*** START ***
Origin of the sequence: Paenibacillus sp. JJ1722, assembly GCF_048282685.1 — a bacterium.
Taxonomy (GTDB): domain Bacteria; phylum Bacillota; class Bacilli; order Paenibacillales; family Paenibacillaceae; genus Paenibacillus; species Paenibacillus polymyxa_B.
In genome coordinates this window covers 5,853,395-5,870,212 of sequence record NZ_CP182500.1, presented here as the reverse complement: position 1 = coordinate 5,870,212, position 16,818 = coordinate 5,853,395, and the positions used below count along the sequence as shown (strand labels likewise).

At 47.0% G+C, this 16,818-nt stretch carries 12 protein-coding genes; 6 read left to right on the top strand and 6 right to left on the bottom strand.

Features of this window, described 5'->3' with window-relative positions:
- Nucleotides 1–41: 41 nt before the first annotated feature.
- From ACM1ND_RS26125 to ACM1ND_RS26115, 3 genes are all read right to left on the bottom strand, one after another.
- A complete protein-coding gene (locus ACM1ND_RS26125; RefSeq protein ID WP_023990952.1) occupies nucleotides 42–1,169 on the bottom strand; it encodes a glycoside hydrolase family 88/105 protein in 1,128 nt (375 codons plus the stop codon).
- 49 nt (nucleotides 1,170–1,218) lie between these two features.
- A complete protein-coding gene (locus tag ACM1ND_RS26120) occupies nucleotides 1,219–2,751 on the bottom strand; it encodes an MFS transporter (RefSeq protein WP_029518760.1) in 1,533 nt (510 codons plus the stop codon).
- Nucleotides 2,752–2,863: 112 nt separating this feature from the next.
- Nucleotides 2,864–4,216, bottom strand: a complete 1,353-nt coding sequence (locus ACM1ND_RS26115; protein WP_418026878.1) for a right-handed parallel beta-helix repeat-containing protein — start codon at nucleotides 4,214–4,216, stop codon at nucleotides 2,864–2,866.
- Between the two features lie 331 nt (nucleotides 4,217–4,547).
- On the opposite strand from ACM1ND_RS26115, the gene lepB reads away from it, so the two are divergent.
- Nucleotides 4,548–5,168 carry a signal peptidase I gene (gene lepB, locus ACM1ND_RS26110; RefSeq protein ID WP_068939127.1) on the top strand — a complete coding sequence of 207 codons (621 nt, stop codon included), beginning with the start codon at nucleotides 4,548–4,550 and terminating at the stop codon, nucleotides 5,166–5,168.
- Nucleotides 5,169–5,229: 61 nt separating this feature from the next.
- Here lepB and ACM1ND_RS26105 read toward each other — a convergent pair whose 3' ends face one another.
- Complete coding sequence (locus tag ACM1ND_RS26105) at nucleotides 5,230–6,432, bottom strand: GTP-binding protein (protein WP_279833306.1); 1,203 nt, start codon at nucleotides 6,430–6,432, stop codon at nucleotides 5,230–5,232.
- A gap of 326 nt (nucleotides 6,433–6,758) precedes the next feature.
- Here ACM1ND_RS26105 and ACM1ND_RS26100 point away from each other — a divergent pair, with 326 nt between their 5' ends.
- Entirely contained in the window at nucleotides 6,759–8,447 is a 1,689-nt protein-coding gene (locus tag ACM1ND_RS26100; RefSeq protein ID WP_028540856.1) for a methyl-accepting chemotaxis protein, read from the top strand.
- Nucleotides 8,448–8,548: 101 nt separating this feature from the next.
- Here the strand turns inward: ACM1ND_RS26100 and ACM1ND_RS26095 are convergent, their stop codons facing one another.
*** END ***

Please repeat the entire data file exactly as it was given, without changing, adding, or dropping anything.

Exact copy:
Origin of the sequence: Paenibacillus sp. JJ1722, assembly GCF_048282685.1 — a bacterium.
Taxonomy (GTDB): domain Bacteria; phylum Bacillota; class Bacilli; order Paenibacillales; family Paenibacillaceae; genus Paenibacillus; species Paenibacillus polymyxa_B.
In genome coordinates this window covers 5,853,395-5,870,212 of sequence record NZ_CP182500.1, presented here as the reverse complement: position 1 = coordinate 5,870,212, position 16,818 = coordinate 5,853,395, and the positions used below count along the sequence as shown (strand labels likewise).

At 47.0% G+C, this 16,818-nt stretch carries 12 protein-coding genes; 6 read left to right on the top strand and 6 right to left on the bottom strand.

Features of this window, described 5'->3' with window-relative positions:
- Nucleotides 1–41: 41 nt before the first annotated feature.
- From ACM1ND_RS26125 to ACM1ND_RS26115, 3 genes are all read right to left on the bottom strand, one after another.
- A complete protein-coding gene (locus ACM1ND_RS26125; RefSeq protein ID WP_023990952.1) occupies nucleotides 42–1,169 on the bottom strand; it encodes a glycoside hydrolase family 88/105 protein in 1,128 nt (375 codons plus the stop codon).
- 49 nt (nucleotides 1,170–1,218) lie between these two features.
- A complete protein-coding gene (locus tag ACM1ND_RS26120) occupies nucleotides 1,219–2,751 on the bottom strand; it encodes an MFS transporter (RefSeq protein WP_029518760.1) in 1,533 nt (510 codons plus the stop codon).
- Nucleotides 2,752–2,863: 112 nt separating this feature from the next.
- Nucleotides 2,864–4,216, bottom strand: a complete 1,353-nt coding sequence (locus ACM1ND_RS26115; protein WP_418026878.1) for a right-handed parallel beta-helix repeat-containing protein — start codon at nucleotides 4,214–4,216, stop codon at nucleotides 2,864–2,866.
- Between the two features lie 331 nt (nucleotides 4,217–4,547).
- On the opposite strand from ACM1ND_RS26115, the gene lepB reads away from it, so the two are divergent.
- Nucleotides 4,548–5,168 carry a signal peptidase I gene (gene lepB, locus ACM1ND_RS26110; RefSeq protein ID WP_068939127.1) on the top strand — a complete coding sequence of 207 codons (621 nt, stop codon included), beginning with the start codon at nucleotides 4,548–4,550 and terminating at the stop codon, nucleotides 5,166–5,168.
- Nucleotides 5,169–5,229: 61 nt separating this feature from the next.
- Here lepB and ACM1ND_RS26105 read toward each other — a convergent pair whose 3' ends face one another.
- Complete coding sequence (locus tag ACM1ND_RS26105) at nucleotides 5,230–6,432, bottom strand: GTP-binding protein (protein WP_279833306.1); 1,203 nt, start codon at nucleotides 6,430–6,432, stop codon at nucleotides 5,230–5,232.
- A gap of 326 nt (nucleotides 6,433–6,758) precedes the next feature.
- Here ACM1ND_RS26105 and ACM1ND_RS26100 point away from each other — a divergent pair, with 326 nt between their 5' ends.
- Entirely contained in the window at nucleotides 6,759–8,447 is a 1,689-nt protein-coding gene (locus tag ACM1ND_RS26100; RefSeq protein ID WP_028540856.1) for a methyl-accepting chemotaxis protein, read from the top strand.
- Nucleotides 8,448–8,548: 101 nt separating this feature from the next.
- Here the strand turns inward: ACM1ND_RS26100 and ACM1ND_RS26095 are convergent, their stop codons facing one another.